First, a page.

Friday, March 25, 2011

Captain Carpenter / John Crowe Ransom

To commence the nudging of thought and mood back to the literature of the early 20th century, here for your consideration is an interesting poem published in 1924, the year before Mrs. Dalloway:

Captain Carpenter rose up in his prime
    Put on his pistols and went riding out
But had got well-nigh nowhere at that time
    Till he fell in with ladies in a rout.

It was a pretty lady and all her train
    That played with him so sweetly but before
An hour she'd taken a sword with all her main
    And twined him of his nose forevermore.

Captain Carpenter mounted another day
    And straightway rode into a surly rogue
That looked unchristian but be that as may
    The captain did not wait upon prologue.

But drew upon him out of his great heart
    The other swung against him with a club
And cracked his two legs at the shinny part
    And let him roll and stick like any tub.

Captain Carpenter rode many a time
    From male and female took he sundry harms
And met the wife of Satan crying "I'm
    The she-wolf bids you shall bear no more arms."

Their strokes and counters whistled in the wind
    I would he had delivered half his blows
But where she should have made off like a hind
    The bitch bit off his arms at the elbows.

Captain Carpenter parted with his ears
    To a surly rogue that used him in this wise
0 Jesus ere his threescore and ten years
    Another had pinched out his sweet blue eyes.

Captain Carpenter got up on his roan
    And sallied from the gate for hells despite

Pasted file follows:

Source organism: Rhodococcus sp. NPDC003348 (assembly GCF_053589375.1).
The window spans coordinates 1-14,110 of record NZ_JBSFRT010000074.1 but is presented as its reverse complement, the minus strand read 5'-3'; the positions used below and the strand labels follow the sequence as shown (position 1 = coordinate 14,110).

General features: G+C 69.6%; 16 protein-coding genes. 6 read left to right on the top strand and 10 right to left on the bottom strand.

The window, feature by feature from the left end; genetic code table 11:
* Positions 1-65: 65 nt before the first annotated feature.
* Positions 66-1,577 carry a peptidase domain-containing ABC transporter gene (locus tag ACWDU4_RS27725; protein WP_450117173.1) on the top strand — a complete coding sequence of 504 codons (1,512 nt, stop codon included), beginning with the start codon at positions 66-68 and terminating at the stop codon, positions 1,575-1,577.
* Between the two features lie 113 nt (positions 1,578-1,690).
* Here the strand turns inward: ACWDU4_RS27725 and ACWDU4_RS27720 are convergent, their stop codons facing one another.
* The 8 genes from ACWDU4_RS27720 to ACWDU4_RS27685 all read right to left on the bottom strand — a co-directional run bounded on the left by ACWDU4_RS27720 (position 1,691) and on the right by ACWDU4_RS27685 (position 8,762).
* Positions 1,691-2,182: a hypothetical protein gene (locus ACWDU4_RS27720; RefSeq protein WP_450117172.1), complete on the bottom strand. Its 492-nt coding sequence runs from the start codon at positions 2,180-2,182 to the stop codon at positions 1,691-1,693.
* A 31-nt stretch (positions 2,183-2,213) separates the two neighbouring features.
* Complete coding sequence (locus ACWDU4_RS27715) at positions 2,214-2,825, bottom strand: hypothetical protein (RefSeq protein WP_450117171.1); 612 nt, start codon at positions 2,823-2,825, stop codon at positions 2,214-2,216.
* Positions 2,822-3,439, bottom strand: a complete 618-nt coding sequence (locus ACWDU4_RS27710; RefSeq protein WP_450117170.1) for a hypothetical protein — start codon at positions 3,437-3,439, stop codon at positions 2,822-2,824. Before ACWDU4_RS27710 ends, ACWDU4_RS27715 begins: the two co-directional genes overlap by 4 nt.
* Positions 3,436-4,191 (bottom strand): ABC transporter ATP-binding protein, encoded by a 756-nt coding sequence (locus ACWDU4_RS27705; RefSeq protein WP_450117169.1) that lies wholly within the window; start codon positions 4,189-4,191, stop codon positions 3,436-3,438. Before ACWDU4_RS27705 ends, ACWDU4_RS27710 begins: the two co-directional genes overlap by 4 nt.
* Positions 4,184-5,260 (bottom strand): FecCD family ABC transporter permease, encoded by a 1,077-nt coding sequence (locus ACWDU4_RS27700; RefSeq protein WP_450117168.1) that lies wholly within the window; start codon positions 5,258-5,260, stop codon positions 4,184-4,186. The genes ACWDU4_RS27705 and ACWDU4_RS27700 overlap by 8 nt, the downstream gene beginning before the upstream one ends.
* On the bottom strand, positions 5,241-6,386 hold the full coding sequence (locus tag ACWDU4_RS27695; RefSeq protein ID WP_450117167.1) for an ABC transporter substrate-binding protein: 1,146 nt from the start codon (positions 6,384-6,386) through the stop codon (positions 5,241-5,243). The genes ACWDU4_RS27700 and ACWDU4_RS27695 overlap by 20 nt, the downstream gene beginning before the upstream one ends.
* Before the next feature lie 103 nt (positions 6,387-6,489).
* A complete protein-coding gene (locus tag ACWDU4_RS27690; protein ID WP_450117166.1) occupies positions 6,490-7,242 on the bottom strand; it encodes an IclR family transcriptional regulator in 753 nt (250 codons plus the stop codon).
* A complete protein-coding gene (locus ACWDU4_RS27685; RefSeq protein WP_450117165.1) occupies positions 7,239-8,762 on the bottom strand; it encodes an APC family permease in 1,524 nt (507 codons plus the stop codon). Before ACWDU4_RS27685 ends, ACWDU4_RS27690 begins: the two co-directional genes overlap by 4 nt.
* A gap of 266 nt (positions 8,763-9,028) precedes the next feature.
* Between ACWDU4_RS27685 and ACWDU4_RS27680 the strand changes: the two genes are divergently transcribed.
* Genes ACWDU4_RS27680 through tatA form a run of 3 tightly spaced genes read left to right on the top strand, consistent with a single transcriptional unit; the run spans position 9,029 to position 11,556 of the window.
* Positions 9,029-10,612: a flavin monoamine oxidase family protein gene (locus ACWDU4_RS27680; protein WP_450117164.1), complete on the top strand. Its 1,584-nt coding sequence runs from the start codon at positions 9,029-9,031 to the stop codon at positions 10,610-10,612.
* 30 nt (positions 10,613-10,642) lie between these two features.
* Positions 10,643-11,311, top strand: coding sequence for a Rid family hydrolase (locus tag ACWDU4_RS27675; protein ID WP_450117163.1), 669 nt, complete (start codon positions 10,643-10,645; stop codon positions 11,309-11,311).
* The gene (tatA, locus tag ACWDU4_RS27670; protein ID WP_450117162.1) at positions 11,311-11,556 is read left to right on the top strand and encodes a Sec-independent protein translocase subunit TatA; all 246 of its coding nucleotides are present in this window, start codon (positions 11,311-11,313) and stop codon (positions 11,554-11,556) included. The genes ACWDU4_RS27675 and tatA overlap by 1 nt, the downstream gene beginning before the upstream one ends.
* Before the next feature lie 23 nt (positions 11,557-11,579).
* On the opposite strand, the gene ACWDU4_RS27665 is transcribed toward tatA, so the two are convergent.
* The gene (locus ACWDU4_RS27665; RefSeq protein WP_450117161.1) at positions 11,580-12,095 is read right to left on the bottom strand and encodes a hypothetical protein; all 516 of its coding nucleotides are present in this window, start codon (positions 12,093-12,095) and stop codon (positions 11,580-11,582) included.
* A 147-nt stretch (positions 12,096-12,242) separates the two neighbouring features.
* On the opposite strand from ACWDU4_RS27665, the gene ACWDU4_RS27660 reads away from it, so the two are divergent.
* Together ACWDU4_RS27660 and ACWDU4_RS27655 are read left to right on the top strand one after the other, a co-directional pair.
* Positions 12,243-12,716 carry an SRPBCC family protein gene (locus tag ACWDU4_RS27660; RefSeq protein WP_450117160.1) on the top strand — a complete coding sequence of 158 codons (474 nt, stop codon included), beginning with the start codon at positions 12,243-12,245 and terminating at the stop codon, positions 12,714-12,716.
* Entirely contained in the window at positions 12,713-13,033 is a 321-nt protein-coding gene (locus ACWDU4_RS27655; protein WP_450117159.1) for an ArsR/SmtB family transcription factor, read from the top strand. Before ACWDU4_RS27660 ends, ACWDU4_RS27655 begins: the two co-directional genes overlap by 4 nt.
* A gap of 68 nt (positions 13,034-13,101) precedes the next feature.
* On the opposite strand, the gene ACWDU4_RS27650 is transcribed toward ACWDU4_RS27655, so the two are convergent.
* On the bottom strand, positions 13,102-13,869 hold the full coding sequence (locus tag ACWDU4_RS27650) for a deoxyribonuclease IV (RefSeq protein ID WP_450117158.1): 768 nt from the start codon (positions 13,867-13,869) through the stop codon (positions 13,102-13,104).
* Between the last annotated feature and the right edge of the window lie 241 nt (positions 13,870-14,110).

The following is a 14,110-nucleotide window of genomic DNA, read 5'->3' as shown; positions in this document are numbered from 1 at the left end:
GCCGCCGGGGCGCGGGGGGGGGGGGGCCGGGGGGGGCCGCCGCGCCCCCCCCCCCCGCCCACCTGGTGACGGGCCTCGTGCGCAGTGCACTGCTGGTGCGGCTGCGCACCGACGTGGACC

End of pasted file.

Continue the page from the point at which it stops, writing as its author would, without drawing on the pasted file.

I heard him asking in the grimmest tone
    If any enemies yet there were to fight?

"Is there an adversary drunk with fame
    Who will risk to be wounded by my tongue
Or burnt in two beneath my red heart's flame
    These are the perils he is cast among.

"But if he can he has a pretty choice
    From an anatomy with little to lose
Whether he cut my tongue and take my voice
    Or whether it be my round red heart he choose."

It was the neatest knave that ever was seen
    Stepping in perfume from his lady's bower
Who on this word put in his merry mien
    And fell on Captain Carpenter like a tower.

I would not knock old fellows in the dust
    But there lay Captain Carpenter on his back
His weapons were the stout heart in his bust
    And a blade shook between rotten teeth alack.

The rogue in scarlet and grey soon knew his mind
    He wished to get his trophy and depart
With gentle apology and touch refined
    He pierced him and produced the captain's heart.

God's mercy rest on Captain Carpenter now
    I thought him sirs an honest gentleman
Citizen husband soldier and scholar enow
    Let jangling kites eat of him if they can.

But God's deep curses follow after those
    That shore him of his goodly nose and ears
His legs and strong arms at the two elbows
    And eyes that had not watered seventy years.

The curse of hell upon the sleek upstart
    That got the captain finally on his back
And took the red red vitals of his heart
    And made the kites to whet their beaks clack clack.

from The Fugitive, Volume III, Number 1. February 1924.